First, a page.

Winter Weather, Additives and Fuel Quality

By: Steve Lukacz, Director of Sales for Innospec Fuel Specialties

With winter rapidly approaching, taking time to review your winter fuel program could save a significant headache and expense later. Winter brings a unique set of fuel-related issues, most of which can be avoided with some planning and practice. In many of our businesses, we rely on diesel engines in delivery trucks, off-road equipment, and standby power to keep our customers satisfied. Before winter creates a compelling issue and disrupts our operation, it’s our responsibility to ensure that equipment is prepared to start and run on the coldest days when our customers need us most. There are three key areas to assess: equipment maintenance, fuel storage, and the fuel itself.

Equipment Maintenance

  • Check to make sure preventative maintenance is performed on all equipment that will be used during the winter.
  • Check fuel water separators and saddle tanks for water.
  • Check fuel filters for useful life (a filter that is halfway through its life only has half the capacity to allow fuel flow on the coldest days)

In fuel, water turns into ice and ice crystals when the air temperature is between 10° and 0° F. When temperatures dip into this range, filter icing and fuel line freezing are evident in filter plugging, which is why it’s imperative to keep water and moisture out of your fuel system. Keep in mind each piece of equipment is unique: fuel filters, fuel line diameter, fuel flow rates, and fuel tank placement. There are also mechanical, engineered, and environmental factors, like where equipment is located, whether it gets sun exposure or is on the shady side of the building exposed to wind. Even though mechanical equipment is not affected by wind chill and can only be as cold as the ambient air, wind will take heat away from the engine quicker and could be the reason one truck starts and another does not.

Fuel Storage

Monitoring and maintaining clean, dry fuel is critical to operation throughout the year. In summer, water promotes corrosion and allows microbial contamination to blossom, causing a host of issues from plugged filters to injector failures. During winter, underground storage tanks (USTs) contribute to entrained water and icing in vehicles. Most water in aboveground storage tanks (ASTs) typically drops to the bottom of the tank and freezes, which could be viewed as a good thing, but it also makes the tank bottom closer to the pickup tube, allowing bottom sediment and ice crystals to plug dispenser filters or flow into equipment tanks. Storage tank maintenance is an area that is often overlooked. If you have a plan, make sure it is being executed, or contract your service provider to make it part of their regular preventative maintenance checklist. It is important to regularly check and remove bottom water, and apply tank-drying agents and biocides to treat entrained water and reduce potential issues.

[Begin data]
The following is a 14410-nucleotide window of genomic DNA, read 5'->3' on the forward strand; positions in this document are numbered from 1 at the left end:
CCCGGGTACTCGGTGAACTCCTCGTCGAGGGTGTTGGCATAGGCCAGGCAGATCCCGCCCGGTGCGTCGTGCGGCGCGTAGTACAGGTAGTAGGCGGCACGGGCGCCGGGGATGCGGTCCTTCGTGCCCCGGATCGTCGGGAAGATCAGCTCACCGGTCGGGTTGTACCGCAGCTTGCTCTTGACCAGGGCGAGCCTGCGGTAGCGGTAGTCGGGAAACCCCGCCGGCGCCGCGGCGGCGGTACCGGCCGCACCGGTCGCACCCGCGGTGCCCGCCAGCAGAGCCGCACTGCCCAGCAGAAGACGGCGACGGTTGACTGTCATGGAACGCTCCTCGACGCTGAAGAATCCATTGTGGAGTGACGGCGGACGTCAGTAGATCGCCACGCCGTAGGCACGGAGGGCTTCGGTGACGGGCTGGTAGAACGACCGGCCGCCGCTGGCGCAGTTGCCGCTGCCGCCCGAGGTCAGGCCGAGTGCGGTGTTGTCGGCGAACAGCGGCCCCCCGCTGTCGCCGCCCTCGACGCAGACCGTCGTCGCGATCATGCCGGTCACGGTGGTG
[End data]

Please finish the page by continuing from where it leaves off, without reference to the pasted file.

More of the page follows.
Once you’ve mitigated the contamination issues and prepared your equipment, it’s time to decide how to handle ensuring that your fuel is fit for winter. Most people buy and use fuel without even seeing it, assuming it is diesel fuel and it is fit for its purpose. This is where trust and experience come into play… know and trust your fuel supplier! Knowing a little about your winter fuel will help avoid costly downtime.

Historically, kerosene was blended into diesel fuel to dilute the volume of wax passing through a filter. Though historically effective, changes in fuels and engine technology in the past twelve years have made the use of winter fuel additives necessary to control costs and improve winter operability. There was a rule of thumb that for every 10% of kerosene that you add, the Cold Filter Plugging Point (CFPP) of the diesel would decrease by 10°, which was a very effective and efficient way to handle winter. This has changed with the advent of Ultra Low Sulfur Diesel (ULSD) and introduction of Ultra Low Sulfur Kerosene(ULSK). Now every 10% increase in ULSK blend will only decrease the CFPP three to five degrees, normally maxing out at around 30%. If you added 30% kerosene at $0.50 differential, it’s costing you $0.15 per gallon extra for only 9 to 15 more degrees of protection. In some ULSD, this may only allow your equipment to operate to temperatures of 0° F. You may find that after a long weekend, your fuel is still liquid, but all the wax has precipitated and settled to the bottom of the tank; rapidly plugging filters. This is where winter fuel additives play an important role.

Not all additives are created equal. Some promote the ability to lower CFPP and keep fuel liquid to -30°. Though important, this is only one of three properties critical to winter operability. The additive should also have the ability to keep precipitated wax suspended, which plays a significant role in your success when air temperatures remain in the teens or below for several days. Lastly, water is the enemy. Even though we’ve taken precautions to mitigate water, water is an inherent part of diesel fuel and when small droplets of water in diesel freeze, they create ice crystals which will quickly plug a fuel filter. Your winter fuel additive should have a component to address this.

As you know and trust your fuel supplier, you should know and trust your additive supplier. Like with fuel, we have been trained to buy the cheapest available. However, in the long run, paying your fuel and or additive supplier and tank maintenance company up front may save thousands of dollars in emergency maintenance costs, customer retention and satisfaction; not to mention that a little piece of mind goes a long way for our personal sanity.